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What was the Online Privacy Alliance?
The Online Privacy Alliance (a.k.a OPA) was a cross-industry group of more than 30 companies with the common goal of providing a standardized definition and set of rules for Internet privacy. After it's formation in 1998 it was said to have a membership of over 80 companies, including some huge names in e-commerce, but as of today it's membership has dwindled to less than 30 companies. The official website for the Online Privacy Alliance has had little to no activity in over 10 years which leads me to believe that not only did the Online Privacy Alliance not accomplish it's goals but has, more or less, become a non-factor in Internet privacy.
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What Companies were Part of the OPA?
Some of the companies that were rumored to be part of the Online Privacy Alliance during it's active years were:
With a guest list that reads like the above, you have to wonder why the Online Privacy Alliance does not have a more active voice on Internet privacy today. Do these large companies still consider themselves members or have they moved on to other organizations promoting Internet privacy with a focus on e-commerce privacy? With the amount of activity, or lack of to be more accurate, the OPA has had over the past 10 years, I would have to say that currently the membership list would read... zero.
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What Were the Goals of the OPA?
The Online Privacy Alliance had a very specific set of goals when it was first formed:
"The Online Privacy Alliance lead and supported self-regulatory initiatives that created an environment of trust and that fosters the protection of individuals' privacy online and in electronic commerce."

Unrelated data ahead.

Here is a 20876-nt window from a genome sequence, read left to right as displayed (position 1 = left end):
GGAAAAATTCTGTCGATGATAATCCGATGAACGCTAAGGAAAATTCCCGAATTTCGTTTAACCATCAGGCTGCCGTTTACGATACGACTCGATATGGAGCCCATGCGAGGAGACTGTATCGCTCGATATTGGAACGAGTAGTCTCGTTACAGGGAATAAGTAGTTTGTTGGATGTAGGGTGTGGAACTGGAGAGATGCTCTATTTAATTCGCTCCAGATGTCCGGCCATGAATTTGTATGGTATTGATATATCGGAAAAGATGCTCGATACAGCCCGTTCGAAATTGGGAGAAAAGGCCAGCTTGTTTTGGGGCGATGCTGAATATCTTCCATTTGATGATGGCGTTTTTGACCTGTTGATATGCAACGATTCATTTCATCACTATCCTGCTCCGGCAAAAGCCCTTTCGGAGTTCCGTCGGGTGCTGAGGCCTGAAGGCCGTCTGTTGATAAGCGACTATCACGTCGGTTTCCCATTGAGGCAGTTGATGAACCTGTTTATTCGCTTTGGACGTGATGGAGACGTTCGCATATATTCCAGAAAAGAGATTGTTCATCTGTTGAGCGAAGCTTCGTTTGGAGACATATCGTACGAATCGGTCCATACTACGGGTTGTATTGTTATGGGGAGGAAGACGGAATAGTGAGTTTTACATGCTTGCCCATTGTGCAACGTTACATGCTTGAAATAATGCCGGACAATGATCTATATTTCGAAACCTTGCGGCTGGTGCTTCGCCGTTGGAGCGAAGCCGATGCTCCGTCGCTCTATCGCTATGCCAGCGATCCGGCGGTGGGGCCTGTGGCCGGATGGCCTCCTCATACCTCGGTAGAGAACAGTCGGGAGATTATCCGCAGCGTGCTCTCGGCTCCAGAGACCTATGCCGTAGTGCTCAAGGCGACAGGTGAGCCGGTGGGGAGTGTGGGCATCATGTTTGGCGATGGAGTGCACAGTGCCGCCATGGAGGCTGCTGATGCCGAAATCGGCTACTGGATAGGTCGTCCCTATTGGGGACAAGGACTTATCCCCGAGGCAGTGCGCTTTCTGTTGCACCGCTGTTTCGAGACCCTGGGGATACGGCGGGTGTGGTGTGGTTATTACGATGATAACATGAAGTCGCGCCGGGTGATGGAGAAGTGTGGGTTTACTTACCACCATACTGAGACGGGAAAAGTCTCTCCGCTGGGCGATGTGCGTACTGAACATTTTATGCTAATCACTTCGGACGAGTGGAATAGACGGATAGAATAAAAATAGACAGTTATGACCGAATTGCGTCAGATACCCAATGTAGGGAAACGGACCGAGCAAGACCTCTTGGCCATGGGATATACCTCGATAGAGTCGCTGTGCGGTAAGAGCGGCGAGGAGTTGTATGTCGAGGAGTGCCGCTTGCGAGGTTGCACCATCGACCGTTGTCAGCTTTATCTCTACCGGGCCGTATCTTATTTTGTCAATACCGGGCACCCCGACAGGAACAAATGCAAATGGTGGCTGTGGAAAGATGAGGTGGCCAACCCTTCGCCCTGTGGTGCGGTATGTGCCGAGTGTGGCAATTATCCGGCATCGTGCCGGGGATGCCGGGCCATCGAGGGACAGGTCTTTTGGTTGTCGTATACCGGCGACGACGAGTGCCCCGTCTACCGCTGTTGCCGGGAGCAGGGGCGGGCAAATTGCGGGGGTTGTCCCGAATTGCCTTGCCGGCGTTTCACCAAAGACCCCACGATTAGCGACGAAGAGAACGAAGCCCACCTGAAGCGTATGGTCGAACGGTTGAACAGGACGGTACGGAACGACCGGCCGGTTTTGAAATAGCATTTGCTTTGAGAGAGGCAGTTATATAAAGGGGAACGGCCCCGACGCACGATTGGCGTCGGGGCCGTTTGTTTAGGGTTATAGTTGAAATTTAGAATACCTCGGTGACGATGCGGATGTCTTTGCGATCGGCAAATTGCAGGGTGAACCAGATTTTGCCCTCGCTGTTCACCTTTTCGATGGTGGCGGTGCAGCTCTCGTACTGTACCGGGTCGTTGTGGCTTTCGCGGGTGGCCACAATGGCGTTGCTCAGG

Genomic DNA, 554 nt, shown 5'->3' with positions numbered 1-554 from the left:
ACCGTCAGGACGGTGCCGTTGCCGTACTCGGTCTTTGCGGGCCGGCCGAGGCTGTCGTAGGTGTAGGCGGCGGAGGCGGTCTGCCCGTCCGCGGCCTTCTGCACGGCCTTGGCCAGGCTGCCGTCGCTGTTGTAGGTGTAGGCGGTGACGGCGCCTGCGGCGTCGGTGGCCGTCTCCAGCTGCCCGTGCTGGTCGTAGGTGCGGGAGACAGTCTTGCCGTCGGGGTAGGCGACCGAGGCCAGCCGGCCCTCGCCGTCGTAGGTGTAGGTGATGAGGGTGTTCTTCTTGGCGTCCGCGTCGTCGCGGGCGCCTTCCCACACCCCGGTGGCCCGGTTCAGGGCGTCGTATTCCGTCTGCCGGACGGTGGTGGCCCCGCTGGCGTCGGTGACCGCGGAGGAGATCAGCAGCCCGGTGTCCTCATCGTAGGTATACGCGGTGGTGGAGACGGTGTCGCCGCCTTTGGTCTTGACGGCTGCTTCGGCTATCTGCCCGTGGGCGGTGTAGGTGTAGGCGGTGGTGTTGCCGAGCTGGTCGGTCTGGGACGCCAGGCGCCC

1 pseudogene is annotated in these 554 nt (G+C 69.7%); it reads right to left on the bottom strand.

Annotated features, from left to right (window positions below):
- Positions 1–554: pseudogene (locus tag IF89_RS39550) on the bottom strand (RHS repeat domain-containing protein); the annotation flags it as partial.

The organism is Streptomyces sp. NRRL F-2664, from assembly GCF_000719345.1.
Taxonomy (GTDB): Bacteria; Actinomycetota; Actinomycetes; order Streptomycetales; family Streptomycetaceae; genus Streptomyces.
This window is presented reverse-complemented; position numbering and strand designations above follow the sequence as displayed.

- Identified and advanced effective online privacy policies across the private sector.
- Supported and fostered the development and use of self-regulatory enforcement mechanisms and activities, as well as user empowerment technology tools, designed to protect individuals' privacy.
- Supported compliance with strong enforcement of applicable laws and regulations.
- Supported and fostered the development and use of practices and policies that protect the privacy of children.
- Promoted broad awareness of and participation in Alliance initiatives by businesses, non-profits, policy makers and consumers.
- Sought input and supported for Alliance initiatives from consumer, business, academic, advocacy and other organizations that share its commitment to privacy protection.
You may be saying to yourself, as I did, that these are some lofty goals well worth the time and effort of a group like the Online Privacy Alliance so why has the alliance faded into obscurity? While I cannot answer that question, I can tell you that many groups have taken up the reins when it comes to Internet privacy and e-commerce privacy. The OPA seems to have paved the way for other similar groups built upon a much stronger foundation, with a better and clearer set of rules and with a much more strict membership policy.
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What Impact Did the Online Privacy Alliance Have?
The only real effect the Online Privacy Alliance seemed to have is laying a foundation for future Internet privacy groups. This and other groups brought to the forefront the need for specific guidelines and rules when it came to e-commerce on the Internet. The group showed that it was possible to get some of the largest e-commerce businesses in the world to sit down and discuss, if not agree upon, a set of privacy rules that everyone could live with.
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- The Online Privacy Alliance: http://www.privacyalliance.org/